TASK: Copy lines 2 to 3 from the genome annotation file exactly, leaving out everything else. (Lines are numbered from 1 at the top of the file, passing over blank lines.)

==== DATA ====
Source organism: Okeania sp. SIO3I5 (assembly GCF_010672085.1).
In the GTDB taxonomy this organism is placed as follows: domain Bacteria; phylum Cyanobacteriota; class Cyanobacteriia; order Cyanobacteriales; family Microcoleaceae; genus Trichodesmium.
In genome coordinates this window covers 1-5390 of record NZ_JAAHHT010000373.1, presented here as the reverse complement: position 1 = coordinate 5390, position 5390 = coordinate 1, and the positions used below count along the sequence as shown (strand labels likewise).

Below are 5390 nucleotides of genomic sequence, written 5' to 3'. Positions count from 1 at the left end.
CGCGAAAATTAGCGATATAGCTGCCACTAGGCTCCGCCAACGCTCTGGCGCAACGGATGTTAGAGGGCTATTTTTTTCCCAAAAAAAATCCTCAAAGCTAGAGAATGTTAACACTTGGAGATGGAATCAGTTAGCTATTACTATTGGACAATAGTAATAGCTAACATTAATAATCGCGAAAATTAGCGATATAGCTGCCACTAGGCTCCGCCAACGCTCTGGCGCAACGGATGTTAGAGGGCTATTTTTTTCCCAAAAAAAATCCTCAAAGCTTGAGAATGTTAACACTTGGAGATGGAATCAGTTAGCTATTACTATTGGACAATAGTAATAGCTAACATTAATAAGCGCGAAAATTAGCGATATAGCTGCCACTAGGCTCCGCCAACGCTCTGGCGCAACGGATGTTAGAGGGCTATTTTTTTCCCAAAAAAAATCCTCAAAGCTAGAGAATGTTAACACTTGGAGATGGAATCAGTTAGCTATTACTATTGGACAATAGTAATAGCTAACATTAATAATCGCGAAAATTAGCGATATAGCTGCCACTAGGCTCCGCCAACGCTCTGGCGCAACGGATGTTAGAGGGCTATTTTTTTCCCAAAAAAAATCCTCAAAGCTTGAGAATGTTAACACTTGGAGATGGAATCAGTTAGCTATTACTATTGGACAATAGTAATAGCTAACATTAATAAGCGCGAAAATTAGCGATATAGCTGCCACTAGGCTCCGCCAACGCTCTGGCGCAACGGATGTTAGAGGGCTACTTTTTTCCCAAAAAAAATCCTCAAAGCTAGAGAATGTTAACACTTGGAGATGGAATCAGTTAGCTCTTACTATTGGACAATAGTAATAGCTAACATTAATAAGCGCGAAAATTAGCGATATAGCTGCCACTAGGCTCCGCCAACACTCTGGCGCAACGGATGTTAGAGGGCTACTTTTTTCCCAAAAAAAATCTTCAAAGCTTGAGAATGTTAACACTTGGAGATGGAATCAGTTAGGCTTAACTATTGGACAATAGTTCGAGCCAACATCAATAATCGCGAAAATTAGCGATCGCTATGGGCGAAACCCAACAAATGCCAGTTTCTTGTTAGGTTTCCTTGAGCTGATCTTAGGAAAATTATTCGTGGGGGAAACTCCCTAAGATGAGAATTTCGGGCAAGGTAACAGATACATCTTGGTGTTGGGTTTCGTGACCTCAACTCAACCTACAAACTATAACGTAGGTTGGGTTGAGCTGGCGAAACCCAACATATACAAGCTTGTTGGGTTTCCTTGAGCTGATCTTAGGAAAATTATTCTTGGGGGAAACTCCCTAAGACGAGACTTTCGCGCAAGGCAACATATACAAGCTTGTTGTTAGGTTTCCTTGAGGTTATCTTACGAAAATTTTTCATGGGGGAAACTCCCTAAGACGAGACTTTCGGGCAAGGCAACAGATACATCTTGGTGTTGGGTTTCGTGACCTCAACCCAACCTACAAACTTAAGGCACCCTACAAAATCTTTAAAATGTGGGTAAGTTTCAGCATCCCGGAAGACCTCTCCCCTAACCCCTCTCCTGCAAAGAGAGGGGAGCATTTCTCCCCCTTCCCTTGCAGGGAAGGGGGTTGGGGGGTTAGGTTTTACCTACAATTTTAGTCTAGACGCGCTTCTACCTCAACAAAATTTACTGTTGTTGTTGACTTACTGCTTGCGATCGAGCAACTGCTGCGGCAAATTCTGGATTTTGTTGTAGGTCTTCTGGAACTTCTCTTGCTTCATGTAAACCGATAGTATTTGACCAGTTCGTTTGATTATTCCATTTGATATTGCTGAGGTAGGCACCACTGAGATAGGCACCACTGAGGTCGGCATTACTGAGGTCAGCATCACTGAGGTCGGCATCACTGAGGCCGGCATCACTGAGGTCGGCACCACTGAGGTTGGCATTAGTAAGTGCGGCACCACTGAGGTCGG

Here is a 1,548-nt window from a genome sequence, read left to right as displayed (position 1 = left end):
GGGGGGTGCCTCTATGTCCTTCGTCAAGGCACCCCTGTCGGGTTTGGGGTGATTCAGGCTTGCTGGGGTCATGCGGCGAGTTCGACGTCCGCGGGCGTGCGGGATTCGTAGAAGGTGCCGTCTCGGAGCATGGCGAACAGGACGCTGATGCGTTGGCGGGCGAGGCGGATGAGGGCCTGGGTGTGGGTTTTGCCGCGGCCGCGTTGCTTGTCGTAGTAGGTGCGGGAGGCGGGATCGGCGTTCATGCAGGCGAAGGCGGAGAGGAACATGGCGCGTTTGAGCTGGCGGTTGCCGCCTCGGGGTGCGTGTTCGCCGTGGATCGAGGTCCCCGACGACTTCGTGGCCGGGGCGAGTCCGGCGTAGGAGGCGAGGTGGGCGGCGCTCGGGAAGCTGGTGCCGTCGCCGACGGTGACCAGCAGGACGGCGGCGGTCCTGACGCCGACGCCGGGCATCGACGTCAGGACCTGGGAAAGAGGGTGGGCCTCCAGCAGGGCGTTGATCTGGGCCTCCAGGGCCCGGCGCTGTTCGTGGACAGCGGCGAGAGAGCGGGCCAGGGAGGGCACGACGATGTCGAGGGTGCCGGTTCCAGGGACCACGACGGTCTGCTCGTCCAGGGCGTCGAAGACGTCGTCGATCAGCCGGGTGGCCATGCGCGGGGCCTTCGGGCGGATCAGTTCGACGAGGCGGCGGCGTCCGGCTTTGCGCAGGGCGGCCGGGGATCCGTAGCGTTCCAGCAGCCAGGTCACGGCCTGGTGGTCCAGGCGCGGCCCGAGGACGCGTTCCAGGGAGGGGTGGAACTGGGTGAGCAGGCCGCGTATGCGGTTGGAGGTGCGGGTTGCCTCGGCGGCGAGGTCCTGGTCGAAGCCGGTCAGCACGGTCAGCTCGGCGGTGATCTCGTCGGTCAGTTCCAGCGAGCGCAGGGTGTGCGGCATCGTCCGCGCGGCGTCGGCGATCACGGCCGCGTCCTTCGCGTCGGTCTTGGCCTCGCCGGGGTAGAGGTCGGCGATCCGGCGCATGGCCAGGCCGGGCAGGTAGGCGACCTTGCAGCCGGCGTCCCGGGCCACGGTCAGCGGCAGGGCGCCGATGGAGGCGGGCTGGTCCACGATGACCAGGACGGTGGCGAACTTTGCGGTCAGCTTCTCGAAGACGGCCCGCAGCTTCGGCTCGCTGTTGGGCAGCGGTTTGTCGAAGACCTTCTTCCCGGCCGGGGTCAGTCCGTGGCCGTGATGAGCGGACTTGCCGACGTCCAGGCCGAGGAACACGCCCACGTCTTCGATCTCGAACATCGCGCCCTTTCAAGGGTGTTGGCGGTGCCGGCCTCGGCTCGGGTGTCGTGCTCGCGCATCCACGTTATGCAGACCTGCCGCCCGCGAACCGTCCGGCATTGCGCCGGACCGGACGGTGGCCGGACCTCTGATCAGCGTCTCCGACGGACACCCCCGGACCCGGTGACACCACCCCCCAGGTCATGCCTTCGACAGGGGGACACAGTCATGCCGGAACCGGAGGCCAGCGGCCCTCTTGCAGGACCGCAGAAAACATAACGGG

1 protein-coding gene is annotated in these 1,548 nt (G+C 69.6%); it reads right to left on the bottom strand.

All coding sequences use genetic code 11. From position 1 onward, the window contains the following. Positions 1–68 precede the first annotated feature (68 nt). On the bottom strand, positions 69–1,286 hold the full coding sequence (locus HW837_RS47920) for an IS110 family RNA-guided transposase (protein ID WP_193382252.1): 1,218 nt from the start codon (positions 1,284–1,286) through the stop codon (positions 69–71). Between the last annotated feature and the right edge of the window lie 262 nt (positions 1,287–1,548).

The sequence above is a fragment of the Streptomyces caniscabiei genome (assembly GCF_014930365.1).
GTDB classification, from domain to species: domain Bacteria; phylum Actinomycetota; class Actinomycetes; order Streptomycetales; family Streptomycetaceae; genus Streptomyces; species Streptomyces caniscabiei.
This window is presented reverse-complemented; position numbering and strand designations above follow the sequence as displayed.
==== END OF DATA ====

In the GTDB taxonomy this organism is placed as follows: domain Bacteria; phylum Cyanobacteriota; class Cyanobacteriia; order Cyanobacteriales; family Microcoleaceae; genus Trichodesmium.
In genome coordinates this window covers 1-5390 of record NZ_JAAHHT010000373.1, presented here as the reverse complement: position 1 = coordinate 5390, position 5390 = coordinate 1, and the positions used below count along the sequence as shown (strand labels likewise).